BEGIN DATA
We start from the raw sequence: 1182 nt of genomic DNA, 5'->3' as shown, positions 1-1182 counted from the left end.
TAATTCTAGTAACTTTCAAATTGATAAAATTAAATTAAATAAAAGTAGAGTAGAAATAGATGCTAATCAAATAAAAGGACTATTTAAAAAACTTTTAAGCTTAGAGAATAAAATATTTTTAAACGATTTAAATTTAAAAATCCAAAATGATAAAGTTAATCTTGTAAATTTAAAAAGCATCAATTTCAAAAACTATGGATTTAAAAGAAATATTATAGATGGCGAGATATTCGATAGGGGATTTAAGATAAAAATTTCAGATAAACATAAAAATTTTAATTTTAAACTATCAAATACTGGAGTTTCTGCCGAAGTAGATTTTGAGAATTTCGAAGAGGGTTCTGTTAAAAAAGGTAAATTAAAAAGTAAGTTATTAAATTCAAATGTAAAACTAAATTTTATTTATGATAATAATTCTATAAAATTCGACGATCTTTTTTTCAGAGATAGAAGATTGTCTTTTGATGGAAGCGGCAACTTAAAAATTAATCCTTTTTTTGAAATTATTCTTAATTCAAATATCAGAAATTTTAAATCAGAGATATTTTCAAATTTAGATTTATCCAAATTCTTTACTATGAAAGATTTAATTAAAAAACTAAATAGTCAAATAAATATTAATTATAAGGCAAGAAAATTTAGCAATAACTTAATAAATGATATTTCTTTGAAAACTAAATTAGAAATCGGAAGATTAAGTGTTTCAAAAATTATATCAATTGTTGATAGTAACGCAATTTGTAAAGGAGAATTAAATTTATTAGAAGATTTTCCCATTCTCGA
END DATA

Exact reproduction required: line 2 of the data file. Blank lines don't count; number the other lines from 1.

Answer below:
TAATTCTAGTAACTTTCAAATTGATAAAATTAAATTAAATAAAAGTAGAGTAGAAATAGATGCTAATCAAATAAAAGGACTATTTAAAAAACTTTTAAGCTTAGAGAATAAAATATTTTTAAACGATTTAAATTTAAAAATCCAAAATGATAAAGTTAATCTTGTAAATTTAAAAAGCATCAATTTCAAAAACTATGGATTTAAAAGAAATATTATAGATGGCGAGATATTCGATAGGGGATTTAAGATAAAAATTTCAGATAAACATAAAAATTTTAATTTTAAACTATCAAATACTGGAGTTTCTGCCGAAGTAGATTTTGAGAATTTCGAAGAGGGTTCTGTTAAAAAAGGTAAATTAAAAAGTAAGTTATTAAATTCAAATGTAAAACTAAATTTTATTTATGATAATAATTCTATAAAATTCGACGATCTTTTTTTCAGAGATAGAAGATTGTCTTTTGATGGAAGCGGCAACTTAAAAATTAATCCTTTTTTTGAAATTATTCTTAATTCAAATATCAGAAATTTTAAATCAGAGATATTTTCAAATTTAGATTTATCCAAATTCTTTACTATGAAAGATTTAATTAAAAAACTAAATAGTCAAATAAATATTAATTATAAGGCAAGAAAATTTAGCAATAACTTAATAAATGATATTTCTTTGAAAACTAAATTAGAAATCGGAAGATTAAGTGTTTCAAAAATTATATCAATTGTTGATAGTAACGCAATTTGTAAAGGAGAATTAAATTTATTAGAAGATTTTCCCATTCTCGA